• We blur our all boundaries between our work and personal life and every minute of the day is to be kept busy as we rush to attend every meeting, cross out every task from the to-do list or to answer every email that we get.
Completion Bias

Our brain starts to favour small tasks that give a false impression of productivity (woohoo! I just sent out fifty emails!) while we neglect the large, complex but meaningful tasks.

This is known as the completion bias.

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Making A Crisis Out Of Everything
Making A Crisis Out Of Everything

Our diminishing resilience and decreasing psychological threshold of handling pain and struggle is, in turn, making everything look like a crisis.

We are making a catastrophe out of eve...

Psychological Resilience

Psychological resilience is not about fake positivity and takes its power from our negative feelings. It makes our anger, sadness, failure and self-loathing into something useful and productive.

When we become sufficiently resilient, we are unstoppable and limitless.

Care For Someone Else

Our focus on the self has made us fearful and overwhelmed, especially in times of crisis. Part of our anxiety is the constant focus on oneself. Even if we do focus on others, it is only to judge them about how they feel about us, and what they think about us.

If instead of our inner selfishness, we find a greater cause to endure the crisis or risk, some deeper purpose or mission that eclipses our ego, then the crisis is taken care of.

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Our culture of work

Our culture claims that work is unavoidable and natural. The idea that the world can be freed from work, wholly or in part, has been suppressed for as long as capitalism has existed.

Exploring the abolition of work
  • In 1885, socialist William Morris proposed that in the factories of the future, employees should work only four hours a day.
  • In 1930, John Maynard Keynes predicted that advances in technology would lead to an age of leisure where people might work 15 hours a week.
  • Since the early 2010s, these ideas have been developed further, creating a growing critique of work as an ideology, and exploring alternatives to work.
  • Post-work offers enormous promises: In a life of much less work, life would be calmer, more equal, more communal, more pleasurable, more thoughtful, more politically engaged, more fulfilled.
Work ideology

The work ideology is not natural nor very old.

  • Before the modern era, all cultures thought of work as a means to an end, not an end in itself.
  • Once the modern work ethic was established, working patterns started to shift. Between 1800 and 1900, the average working week shrank from 80 hours to 60 hours, and in the 1970s to roughly 40 hours.
  • In 1979, Bernard Lefkowitz related in his book that people who had given up their jobs reported feelings of "wholeness." During the same period, because wages were high enough, it became possible for most people to work less.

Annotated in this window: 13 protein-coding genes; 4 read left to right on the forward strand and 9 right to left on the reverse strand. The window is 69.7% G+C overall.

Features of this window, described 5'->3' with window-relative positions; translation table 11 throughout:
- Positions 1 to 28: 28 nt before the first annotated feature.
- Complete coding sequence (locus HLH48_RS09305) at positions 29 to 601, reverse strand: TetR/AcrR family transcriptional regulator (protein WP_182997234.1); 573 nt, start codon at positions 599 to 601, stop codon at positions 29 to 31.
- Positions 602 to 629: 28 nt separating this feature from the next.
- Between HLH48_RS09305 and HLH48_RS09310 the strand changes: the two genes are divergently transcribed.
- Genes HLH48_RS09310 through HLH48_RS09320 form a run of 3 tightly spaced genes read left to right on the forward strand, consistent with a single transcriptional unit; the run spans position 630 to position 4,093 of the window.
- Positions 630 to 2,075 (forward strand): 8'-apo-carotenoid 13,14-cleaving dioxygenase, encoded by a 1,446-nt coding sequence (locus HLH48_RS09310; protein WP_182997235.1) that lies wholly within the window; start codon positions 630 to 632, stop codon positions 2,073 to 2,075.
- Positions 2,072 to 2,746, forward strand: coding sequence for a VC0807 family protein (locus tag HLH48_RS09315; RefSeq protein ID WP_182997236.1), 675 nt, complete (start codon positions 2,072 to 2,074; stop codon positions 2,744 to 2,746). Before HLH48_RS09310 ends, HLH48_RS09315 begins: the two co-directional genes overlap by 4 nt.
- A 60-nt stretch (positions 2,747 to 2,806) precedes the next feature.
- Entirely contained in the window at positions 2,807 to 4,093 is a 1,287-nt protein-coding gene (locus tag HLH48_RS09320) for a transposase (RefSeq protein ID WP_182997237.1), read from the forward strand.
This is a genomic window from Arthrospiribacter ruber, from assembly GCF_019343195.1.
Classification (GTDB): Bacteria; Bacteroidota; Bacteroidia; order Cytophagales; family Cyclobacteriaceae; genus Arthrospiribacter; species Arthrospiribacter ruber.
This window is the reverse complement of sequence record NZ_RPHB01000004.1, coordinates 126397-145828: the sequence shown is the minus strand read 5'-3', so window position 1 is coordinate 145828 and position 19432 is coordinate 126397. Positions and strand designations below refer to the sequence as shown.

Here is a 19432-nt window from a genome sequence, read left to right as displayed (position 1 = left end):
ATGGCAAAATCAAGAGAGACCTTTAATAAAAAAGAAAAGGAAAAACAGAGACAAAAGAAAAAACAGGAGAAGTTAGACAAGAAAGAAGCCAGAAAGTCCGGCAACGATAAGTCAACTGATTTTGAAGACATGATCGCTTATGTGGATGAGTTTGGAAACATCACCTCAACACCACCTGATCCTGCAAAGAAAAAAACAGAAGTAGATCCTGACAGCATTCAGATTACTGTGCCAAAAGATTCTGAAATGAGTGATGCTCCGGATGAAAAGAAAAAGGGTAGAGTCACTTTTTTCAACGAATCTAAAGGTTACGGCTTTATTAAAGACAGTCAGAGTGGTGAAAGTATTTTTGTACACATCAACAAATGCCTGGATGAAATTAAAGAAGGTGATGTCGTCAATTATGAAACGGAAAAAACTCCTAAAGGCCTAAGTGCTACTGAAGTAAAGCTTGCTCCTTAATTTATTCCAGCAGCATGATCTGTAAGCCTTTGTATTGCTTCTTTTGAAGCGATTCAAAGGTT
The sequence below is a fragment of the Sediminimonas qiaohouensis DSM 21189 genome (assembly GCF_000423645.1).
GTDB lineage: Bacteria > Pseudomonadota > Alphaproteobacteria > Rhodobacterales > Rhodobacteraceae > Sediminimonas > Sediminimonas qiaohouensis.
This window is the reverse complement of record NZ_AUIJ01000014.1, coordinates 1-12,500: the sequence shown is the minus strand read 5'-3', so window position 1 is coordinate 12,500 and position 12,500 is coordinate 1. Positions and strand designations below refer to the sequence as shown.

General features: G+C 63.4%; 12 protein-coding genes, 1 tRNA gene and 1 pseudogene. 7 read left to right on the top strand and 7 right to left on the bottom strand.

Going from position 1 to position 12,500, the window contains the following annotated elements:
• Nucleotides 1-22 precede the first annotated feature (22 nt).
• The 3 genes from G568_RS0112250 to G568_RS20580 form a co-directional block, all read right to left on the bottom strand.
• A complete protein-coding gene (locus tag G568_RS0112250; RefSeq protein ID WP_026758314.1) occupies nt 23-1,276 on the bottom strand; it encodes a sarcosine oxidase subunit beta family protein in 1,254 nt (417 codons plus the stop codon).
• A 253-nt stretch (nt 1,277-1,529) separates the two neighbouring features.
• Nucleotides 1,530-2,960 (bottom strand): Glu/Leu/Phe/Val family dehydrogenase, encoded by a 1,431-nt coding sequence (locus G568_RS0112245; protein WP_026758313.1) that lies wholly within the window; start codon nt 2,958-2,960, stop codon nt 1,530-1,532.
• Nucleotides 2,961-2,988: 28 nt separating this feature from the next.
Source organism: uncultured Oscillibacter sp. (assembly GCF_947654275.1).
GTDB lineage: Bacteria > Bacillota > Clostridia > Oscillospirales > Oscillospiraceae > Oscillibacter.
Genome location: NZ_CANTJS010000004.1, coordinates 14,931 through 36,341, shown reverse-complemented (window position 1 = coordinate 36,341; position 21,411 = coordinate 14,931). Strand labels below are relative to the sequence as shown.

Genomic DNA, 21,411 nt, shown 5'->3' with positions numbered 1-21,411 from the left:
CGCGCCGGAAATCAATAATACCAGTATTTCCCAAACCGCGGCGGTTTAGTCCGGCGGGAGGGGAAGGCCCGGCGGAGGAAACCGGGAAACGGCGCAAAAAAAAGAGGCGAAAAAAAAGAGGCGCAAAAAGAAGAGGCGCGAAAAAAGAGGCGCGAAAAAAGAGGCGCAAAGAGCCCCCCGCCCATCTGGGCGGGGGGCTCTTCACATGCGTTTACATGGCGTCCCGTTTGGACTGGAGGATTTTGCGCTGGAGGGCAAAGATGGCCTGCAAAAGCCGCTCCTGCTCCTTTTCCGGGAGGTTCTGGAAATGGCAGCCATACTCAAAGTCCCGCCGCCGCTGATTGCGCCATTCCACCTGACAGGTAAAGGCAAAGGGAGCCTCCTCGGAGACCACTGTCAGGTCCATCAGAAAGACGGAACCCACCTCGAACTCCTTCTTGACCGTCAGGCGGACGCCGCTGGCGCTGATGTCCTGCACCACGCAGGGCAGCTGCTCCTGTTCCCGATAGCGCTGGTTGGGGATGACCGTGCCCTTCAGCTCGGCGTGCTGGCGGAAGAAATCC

• During the 80s, work ideology was reimposed by aggressively pro-business governments who were motivated by a desire for social control.
  • By the early 21st century, the work culture seems inescapable.

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    Routines reduce mental fatigue

    They tell your brain what’s expected of it:

    • They reduce decision fatigue and that fight-or-flight stress that can get in the way of taking act...
    Building routines for the non-work parts of the day

    When you have a pre-existing routine, it’s easier to fit work into it when it arises.

    If you’re working from home on a regular basis, it’s good to get into a habit of showering and getting dressed, because it provides some parameters that say, ‘Work day has begun!’

    Work structure

    Develop a reserve of cues that tell your brain it’s time for work and outline a structure you can tap into whenever you need to get down to business.

    For example, work from the same place (and do nothing but work there) or listen to the same music or background noise.

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    Rethinking the 8-hour workday
    Rethinking the 8-hour workday

    Knowledge workers aren't factory workers. There is no direct correlation between how much time they spend on the job and their output.

    For knowledge workers, the 8-hour workday doesn’t make s...

    Quality vs Quantity of Time

    The structure of most working environments punishes people for efficiency and rewards them for looking busy. We need to shift our focus from the number of hours spent on something to the quality generated.

    Build the Right Environment

    To make a 3-hour workday feasible, design the right environment to make it possible.

    • Behavior is the result of environment. If you have many apps open, you’ll be more likely to be distracted.
    • Eliminate the need for willpower. Think of willpower like a bank balance. For every decision you make, you spend a unit. Design the right environment, so you avoid depleting all of your willpower.

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    The "frog"

    It is your biggest, most important task, the one you are most likely to procrastinate on if you don't do something about it.

    It is also the one task that can have the greatest positiv...

    Brian Tracy
    Brian Tracy

    "One of the very worst uses of time is to do something very well that need not be done at all".

    The ABCDE prioritization approach
    • A items : Things you must do, which will have a serious positive or negative consequence.
    • B items : Things you should do, that have minor consequences.
    • C items : Things that are nice to do but don’t have any real consequences when they’re done.
    • D items : Things to delegate so you can free up more time to do A tasks.
    • E items : Things to eliminate. Generally stuff you do out of habit.